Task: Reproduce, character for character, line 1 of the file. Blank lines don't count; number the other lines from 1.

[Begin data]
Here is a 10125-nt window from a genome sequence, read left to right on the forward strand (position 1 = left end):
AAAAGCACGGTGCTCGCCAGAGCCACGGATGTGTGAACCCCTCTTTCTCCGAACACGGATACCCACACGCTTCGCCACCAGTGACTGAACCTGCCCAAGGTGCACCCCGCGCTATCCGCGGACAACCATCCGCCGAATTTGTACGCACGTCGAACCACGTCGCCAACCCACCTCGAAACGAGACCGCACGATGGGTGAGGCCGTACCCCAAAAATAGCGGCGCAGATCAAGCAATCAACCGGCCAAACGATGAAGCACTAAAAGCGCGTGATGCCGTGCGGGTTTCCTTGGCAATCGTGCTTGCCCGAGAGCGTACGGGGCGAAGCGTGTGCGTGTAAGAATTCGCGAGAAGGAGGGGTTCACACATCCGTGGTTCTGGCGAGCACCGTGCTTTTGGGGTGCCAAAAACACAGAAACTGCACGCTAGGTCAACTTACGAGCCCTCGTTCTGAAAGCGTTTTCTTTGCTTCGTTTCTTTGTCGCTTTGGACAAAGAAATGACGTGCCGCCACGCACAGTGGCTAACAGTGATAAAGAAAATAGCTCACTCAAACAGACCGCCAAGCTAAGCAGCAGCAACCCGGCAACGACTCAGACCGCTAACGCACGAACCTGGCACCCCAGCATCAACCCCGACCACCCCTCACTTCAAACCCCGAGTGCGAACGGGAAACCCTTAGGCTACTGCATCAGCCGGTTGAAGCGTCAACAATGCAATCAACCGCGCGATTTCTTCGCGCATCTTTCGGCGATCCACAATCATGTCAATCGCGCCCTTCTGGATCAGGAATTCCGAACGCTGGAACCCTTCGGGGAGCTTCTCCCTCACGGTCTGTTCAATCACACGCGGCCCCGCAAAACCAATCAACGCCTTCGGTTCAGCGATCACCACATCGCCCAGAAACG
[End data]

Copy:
Here is a 10125-nt window from a genome sequence, read left to right on the forward strand (position 1 = left end):